I’m finally getting around to sharing more images of some of my newest projects! First up is my Hunt Harriot Quilt.
Have you had a project where you can’t wait to see it come together? My Hunt Harriot Quilt has totally been one of those for me.
I had the design in mind, and when I finally had all of my newest fabrics in hand I couldn’t wait to get everything cut and layed out. I just couldn’t wait to see what it would look like.
The cutting itself was really fun because you can figure out where in the fabric to cut your shapes. Not to play favorites, but the scallop print in the collection was especially enjoyable to strategize over. In cutting from different parts of the scallop or from different sides and colors of the stripe you can get variety not only in color but also in shape. Some of my favorite parts are where there’s a partial scallop. It makes the appliqué look like a totally new shape! What’s also neat is how it can give the appearance of making neighboring shapes join together if that’s something you’re into. (I definitely am.)
After cutting the pieces out, the layout itself was another engaging endeavor. I wanted to loosely group things by color and fabric, but I also liked the idea of playing with value (light/dark) and how that makes the shapes blend in and stand out from the background. Of course, I could totally see a project like this taking a very different layout direction with everything mixed up in different ways.
In terms of the appliqué itself, the shapes are really approachable if you’re new to the appliqué game, but still fun if you’re an experienced appliquér. Using wildly different colors can keep it engaging, and the repetition of the same shape also makes it nice for refining how to work with outside curves. This particular shape is great because there’s no extra clipping, which saves you a step as you go along.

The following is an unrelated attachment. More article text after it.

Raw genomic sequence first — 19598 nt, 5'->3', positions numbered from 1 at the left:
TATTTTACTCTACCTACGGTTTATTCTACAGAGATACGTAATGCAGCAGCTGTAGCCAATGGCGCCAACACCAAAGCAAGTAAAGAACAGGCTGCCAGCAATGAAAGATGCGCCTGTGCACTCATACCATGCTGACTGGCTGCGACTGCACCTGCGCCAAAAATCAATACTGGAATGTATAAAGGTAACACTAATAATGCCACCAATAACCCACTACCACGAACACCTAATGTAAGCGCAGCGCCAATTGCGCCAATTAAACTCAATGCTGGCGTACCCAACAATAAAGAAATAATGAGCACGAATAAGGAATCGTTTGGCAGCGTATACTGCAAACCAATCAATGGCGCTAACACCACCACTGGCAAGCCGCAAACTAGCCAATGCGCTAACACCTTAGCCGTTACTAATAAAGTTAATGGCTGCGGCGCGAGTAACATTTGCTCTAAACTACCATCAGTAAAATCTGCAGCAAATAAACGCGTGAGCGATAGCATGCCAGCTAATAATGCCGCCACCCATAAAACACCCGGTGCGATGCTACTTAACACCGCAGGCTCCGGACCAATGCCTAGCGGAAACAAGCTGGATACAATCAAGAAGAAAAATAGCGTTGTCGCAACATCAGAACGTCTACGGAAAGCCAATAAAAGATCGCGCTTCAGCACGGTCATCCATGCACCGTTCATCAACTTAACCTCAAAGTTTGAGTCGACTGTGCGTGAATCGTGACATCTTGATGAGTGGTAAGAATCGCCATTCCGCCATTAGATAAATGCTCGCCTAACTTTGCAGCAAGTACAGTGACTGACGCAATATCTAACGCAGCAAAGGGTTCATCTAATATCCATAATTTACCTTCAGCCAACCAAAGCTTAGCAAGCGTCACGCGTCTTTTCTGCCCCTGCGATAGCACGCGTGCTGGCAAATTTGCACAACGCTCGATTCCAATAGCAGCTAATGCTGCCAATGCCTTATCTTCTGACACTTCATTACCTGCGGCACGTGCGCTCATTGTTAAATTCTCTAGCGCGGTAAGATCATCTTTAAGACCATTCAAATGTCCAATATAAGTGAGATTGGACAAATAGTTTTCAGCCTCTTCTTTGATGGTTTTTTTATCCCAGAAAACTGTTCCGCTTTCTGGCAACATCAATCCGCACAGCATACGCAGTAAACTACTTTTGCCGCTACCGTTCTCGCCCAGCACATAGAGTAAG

After sampling the pattern, I quickly realized some acrylic templates would make the process much easier. The pattern includes a line drawing of the shape which you can transfer onto template plastic yourself, but for me, I wanted something sturdy and with some reference lines for if/when you want to line something up (like a plaid, etc).
Having the templates manufactured has been a great experience, and I hope anyone using them finds them to be helpful too!
Because there are many ways to appliqué, and because there are many things you can use the templates for, I decided to create a couple of different options. First is the 1/8″ seam allowance option, which is great for using the pattern as written. This version of the template is what I used to make the versions of Hunt that I’ve made so far.
But I know there are about a million ways to appliqué, and so I wanted to offer up an option for those possibilities too. I also have a NO seam allowance option, which is great for any raw-edge, fusible and/or wool appliqué (which I think would be lovely). The NO seam allowance option is also a good one for customizing a seam allowance by way of a seam wheel. Have you used one before? They’re pretty handy. Jen Kingwell has one, and I also found this handy set while doing a bit of research. (PS if you like sewing from Japanese pattern books or any other patterns that don’t include a seam allowance, this new tool set has been a game changer for me.)
I also have been playing around with using the seam-free option for embroidery, and I have goals of using it for a quilting guide too.
And finally, it made sense to me to group these two options into a set. I know that I plan to use both, and I figured others might want to do that as well.
There we go. A new pattern, some new templates and lots of possibilities.
pattern: Hunt Quilt Pattern
fabric(s): My Hunt Harriot Quilt is made with my Harriot fabrics (shipping in March).